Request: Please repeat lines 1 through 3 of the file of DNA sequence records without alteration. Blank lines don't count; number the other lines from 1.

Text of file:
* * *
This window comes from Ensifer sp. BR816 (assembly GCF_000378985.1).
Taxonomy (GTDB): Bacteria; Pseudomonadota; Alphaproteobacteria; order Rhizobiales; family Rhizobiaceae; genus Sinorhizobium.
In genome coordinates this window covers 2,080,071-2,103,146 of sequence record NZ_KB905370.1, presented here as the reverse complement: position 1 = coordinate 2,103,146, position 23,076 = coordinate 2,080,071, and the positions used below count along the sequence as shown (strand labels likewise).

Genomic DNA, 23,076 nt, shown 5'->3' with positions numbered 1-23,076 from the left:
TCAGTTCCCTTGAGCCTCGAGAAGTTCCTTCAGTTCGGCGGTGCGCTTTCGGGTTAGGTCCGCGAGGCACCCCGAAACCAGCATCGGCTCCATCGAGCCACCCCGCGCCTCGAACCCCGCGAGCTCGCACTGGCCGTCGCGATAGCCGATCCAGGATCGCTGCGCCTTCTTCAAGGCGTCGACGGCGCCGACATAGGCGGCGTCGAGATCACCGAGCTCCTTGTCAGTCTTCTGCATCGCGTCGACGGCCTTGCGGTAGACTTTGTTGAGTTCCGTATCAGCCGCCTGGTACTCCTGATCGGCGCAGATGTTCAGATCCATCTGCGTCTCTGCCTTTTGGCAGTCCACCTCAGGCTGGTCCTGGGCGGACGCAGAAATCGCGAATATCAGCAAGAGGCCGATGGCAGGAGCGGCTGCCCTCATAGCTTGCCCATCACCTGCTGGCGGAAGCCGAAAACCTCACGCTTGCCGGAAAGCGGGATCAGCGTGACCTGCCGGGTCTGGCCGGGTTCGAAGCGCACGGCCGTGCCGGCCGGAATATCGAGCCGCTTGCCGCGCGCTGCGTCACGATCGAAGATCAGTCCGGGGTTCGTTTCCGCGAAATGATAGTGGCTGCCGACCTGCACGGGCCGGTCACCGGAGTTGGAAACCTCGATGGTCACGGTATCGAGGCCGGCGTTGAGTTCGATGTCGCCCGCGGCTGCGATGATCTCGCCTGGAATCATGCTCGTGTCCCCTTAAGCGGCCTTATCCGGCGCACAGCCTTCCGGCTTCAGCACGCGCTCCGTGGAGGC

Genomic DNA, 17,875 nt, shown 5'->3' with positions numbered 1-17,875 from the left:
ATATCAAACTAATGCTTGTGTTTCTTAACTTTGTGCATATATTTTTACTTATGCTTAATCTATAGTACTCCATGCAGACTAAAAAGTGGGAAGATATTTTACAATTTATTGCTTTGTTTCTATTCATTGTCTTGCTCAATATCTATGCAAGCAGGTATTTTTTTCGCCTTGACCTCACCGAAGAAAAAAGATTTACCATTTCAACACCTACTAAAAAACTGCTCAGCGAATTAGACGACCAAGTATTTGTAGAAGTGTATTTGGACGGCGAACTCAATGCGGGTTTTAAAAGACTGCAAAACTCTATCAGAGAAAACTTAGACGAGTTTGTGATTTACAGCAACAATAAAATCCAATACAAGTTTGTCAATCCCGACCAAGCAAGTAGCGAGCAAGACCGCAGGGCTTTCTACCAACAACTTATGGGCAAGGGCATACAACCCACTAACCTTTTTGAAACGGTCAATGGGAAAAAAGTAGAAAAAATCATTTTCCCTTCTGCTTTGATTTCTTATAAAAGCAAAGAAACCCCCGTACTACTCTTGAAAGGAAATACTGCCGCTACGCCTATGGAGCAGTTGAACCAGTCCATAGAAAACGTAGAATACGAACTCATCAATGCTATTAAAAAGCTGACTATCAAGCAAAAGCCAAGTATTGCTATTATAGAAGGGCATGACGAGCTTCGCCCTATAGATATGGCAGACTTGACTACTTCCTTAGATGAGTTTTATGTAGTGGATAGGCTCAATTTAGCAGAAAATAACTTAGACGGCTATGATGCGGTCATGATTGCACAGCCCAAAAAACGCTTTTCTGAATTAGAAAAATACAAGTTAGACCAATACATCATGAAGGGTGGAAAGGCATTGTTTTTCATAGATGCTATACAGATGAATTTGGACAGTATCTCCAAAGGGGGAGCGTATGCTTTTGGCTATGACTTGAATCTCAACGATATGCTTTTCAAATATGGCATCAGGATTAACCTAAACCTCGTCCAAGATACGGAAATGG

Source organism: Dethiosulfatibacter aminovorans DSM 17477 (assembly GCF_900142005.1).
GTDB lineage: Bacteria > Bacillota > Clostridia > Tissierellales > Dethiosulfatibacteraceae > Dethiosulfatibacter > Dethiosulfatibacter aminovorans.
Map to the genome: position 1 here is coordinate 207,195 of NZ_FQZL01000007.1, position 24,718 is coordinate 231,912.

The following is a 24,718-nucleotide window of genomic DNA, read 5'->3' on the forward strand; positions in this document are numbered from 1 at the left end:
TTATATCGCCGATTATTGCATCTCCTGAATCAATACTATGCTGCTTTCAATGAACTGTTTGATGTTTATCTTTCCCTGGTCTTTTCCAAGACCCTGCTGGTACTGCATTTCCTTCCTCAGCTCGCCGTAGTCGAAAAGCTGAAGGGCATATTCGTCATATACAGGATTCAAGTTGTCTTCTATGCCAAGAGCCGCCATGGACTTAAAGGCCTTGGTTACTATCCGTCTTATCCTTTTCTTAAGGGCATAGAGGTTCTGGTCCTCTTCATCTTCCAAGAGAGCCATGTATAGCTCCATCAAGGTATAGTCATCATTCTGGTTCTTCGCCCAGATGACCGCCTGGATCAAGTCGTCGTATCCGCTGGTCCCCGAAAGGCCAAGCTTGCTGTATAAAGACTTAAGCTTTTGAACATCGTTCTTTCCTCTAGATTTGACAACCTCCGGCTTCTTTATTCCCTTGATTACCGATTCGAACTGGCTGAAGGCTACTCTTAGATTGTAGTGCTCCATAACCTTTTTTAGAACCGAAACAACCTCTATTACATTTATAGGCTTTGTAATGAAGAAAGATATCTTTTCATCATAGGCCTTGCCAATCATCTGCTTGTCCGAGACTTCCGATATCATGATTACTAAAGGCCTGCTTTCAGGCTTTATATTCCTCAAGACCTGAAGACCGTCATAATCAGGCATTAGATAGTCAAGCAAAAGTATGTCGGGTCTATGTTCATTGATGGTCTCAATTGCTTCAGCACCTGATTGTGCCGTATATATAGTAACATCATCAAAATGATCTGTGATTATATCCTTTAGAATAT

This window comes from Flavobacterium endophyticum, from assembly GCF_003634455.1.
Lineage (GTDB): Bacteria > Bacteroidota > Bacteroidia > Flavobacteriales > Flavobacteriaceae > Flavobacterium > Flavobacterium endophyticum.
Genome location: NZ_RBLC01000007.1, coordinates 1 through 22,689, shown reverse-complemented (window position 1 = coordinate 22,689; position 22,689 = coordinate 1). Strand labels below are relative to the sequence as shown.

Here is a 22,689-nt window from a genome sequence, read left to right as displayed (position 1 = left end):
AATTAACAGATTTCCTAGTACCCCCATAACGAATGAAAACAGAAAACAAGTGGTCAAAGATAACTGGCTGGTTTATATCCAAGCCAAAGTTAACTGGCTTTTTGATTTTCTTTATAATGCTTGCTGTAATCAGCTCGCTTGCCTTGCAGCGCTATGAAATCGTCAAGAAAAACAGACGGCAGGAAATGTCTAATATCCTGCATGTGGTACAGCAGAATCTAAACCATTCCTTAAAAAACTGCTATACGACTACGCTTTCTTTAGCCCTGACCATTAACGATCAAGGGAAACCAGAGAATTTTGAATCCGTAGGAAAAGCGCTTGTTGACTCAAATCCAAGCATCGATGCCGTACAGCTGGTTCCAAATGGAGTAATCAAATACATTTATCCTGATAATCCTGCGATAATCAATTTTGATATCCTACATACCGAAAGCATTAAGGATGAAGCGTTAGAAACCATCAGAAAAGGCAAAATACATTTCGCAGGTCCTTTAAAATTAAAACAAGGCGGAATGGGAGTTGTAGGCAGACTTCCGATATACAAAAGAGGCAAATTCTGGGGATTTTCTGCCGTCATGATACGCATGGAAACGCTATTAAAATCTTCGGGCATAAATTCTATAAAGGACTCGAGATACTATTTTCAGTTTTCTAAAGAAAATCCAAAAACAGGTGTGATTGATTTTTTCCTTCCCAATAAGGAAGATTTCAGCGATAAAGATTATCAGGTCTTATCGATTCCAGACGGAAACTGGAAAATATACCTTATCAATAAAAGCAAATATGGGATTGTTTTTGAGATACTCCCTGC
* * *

This window comes from Ensifer sp. BR816 (assembly GCF_000378985.1).
Taxonomy (GTDB): Bacteria; Pseudomonadota; Alphaproteobacteria; order Rhizobiales; family Rhizobiaceae; genus Sinorhizobium.
In genome coordinates this window covers 2,080,071-2,103,146 of sequence record NZ_KB905370.1, presented here as the reverse complement: position 1 = coordinate 2,103,146, position 23,076 = coordinate 2,080,071, and the positions used below count along the sequence as shown (strand labels likewise).